Similarly, when Boston’s Logan Airport was planning a new, more resilient terminal, Northeastern SRS students spent a semester investigating potential shocks to the airport, including rising sea levels, terror attacks, and increasing heat. When planning Terminal E, Northeastern students pushed to build a physical structure able to rebound from multiple of these challenges. As travelers pass through the structure on the way to their destination, they may not notice these improvements and upgrades, but they certainly will appreciate them during the next King Tide or hurricane.

Critical Skills and Strategies for Studying and Understanding Resilience 

A resilient organization, community, or society does not come about randomly. Research has underscored that demographic factors like wealth (or poverty) also aren’t the key. Instead, these resilient outcomes result from the interaction of a variety of skills, infrastructural elements, and extended work. Whether a security analyst in a global manufacturing firm or the Chief Resilience Officer for a thriving urban city, people serious about creating resilience will need to access these skills and abilities when helping design programs and events. The SRS program sees three skills as critical in the process: a holistic perspective, a broad analytical toolkit, and the ability to communicate clearly about complex problems.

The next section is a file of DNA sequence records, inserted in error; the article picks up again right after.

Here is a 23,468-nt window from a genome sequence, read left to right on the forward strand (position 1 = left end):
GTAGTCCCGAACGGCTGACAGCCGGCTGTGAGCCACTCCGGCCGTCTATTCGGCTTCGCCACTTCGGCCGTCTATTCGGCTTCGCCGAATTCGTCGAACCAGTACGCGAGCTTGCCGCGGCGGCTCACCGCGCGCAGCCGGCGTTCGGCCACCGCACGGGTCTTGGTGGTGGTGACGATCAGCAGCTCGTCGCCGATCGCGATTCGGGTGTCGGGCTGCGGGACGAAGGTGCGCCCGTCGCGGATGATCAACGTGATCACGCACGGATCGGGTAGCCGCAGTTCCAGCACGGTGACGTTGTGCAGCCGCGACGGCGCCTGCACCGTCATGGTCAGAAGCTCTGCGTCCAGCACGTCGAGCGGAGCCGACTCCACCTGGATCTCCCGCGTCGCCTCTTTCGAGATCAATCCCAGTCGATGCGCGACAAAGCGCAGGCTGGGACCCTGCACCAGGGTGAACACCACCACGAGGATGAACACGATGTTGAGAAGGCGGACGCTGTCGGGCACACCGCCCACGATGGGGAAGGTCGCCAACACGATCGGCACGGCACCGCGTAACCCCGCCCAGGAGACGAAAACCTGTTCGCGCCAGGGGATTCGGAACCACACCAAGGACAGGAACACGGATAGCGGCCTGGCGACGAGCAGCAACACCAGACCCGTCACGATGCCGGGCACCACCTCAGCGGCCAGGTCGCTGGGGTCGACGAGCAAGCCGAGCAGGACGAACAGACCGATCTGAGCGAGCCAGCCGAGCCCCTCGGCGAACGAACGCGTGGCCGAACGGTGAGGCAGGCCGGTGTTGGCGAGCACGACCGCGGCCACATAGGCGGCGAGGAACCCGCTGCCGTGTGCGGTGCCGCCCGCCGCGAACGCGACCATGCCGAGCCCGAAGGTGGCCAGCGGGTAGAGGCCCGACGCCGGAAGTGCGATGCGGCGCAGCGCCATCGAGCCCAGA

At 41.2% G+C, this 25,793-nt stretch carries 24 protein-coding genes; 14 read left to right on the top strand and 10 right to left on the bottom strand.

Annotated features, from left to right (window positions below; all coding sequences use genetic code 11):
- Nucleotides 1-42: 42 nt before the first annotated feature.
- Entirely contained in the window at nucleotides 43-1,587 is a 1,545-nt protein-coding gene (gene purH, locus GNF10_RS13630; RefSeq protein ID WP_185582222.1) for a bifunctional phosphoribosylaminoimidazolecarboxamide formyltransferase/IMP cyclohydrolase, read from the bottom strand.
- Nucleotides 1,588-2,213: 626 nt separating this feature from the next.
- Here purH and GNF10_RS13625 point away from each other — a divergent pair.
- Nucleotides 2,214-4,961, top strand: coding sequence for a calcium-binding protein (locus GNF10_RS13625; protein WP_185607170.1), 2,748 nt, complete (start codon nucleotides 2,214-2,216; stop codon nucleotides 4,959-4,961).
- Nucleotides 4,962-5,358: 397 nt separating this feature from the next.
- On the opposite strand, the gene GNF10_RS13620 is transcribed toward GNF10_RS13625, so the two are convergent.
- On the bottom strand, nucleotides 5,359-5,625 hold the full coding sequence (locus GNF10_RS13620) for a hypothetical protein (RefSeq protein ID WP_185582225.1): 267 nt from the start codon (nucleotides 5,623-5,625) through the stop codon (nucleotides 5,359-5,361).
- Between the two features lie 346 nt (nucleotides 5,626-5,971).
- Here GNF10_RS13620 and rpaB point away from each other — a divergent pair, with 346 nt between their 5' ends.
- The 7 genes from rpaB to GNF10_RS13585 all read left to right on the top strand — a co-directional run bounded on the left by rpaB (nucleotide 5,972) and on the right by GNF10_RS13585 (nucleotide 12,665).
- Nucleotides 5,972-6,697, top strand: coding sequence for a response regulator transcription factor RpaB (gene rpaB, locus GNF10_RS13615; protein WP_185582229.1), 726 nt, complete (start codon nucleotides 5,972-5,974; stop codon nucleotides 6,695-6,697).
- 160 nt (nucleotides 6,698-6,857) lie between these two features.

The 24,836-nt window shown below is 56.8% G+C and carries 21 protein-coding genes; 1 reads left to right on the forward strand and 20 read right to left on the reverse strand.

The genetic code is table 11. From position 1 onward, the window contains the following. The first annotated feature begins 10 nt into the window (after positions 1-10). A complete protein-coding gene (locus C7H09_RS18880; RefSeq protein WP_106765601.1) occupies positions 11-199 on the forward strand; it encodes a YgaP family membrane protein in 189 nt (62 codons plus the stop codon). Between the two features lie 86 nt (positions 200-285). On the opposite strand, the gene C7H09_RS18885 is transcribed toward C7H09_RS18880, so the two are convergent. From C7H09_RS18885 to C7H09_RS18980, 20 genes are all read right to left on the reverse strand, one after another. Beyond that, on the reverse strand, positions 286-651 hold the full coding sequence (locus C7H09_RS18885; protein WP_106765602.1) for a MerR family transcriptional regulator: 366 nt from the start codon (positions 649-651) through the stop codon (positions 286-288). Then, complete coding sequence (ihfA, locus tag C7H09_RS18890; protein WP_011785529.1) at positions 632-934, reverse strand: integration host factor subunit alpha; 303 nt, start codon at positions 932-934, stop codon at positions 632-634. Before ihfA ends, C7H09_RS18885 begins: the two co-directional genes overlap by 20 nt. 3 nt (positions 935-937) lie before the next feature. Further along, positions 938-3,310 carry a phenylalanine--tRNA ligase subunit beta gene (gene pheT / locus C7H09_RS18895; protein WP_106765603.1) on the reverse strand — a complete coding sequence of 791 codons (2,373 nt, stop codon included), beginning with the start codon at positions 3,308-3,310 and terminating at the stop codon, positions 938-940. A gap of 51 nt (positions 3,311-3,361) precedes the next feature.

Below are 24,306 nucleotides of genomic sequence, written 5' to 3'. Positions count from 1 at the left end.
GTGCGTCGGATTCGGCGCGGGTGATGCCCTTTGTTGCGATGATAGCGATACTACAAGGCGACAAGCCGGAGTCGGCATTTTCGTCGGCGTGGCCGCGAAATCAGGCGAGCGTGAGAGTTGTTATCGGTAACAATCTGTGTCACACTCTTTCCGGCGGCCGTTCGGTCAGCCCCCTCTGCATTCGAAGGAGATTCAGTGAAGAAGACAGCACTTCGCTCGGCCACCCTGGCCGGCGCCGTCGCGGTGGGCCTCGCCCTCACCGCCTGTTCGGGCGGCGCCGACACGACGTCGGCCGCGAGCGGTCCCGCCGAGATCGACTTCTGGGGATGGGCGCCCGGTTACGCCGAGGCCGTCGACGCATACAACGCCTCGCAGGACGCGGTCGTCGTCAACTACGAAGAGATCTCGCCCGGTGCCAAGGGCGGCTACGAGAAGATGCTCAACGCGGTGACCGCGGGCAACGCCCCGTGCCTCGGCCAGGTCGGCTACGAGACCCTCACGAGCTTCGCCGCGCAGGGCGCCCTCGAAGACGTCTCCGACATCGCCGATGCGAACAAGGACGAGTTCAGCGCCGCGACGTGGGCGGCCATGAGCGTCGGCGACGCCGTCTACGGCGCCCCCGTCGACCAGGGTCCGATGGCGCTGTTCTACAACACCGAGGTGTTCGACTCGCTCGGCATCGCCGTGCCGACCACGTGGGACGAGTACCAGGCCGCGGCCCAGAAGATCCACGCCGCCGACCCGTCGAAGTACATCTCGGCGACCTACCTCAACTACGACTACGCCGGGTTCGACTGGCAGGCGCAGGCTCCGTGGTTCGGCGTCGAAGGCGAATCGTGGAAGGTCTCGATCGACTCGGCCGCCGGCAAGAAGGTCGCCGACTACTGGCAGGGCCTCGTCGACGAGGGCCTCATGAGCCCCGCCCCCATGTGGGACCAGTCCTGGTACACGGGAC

Too many of us approach problems from a narrow framework, rebranding issues and challenges to meet our preconceived notions. But a broader approach—a holistic one— tackles problems from a variety of angles. Many are unsure how to frame their investigations of issues. How broad is the problem? Can we draw from historical evidence to predict future patterns? Are there ways to interpret data from various sources, like maps, social media platforms, and failed projects, that can shed light on the problem? The ability to answer these questions requires a broad analytical toolkit, one with various approaches to organizing data and analyses. Finally, we need to be able to talk about the complexities of real-world problems in ways that non-experts can understand.

How to Develop Resilience Leadership Skills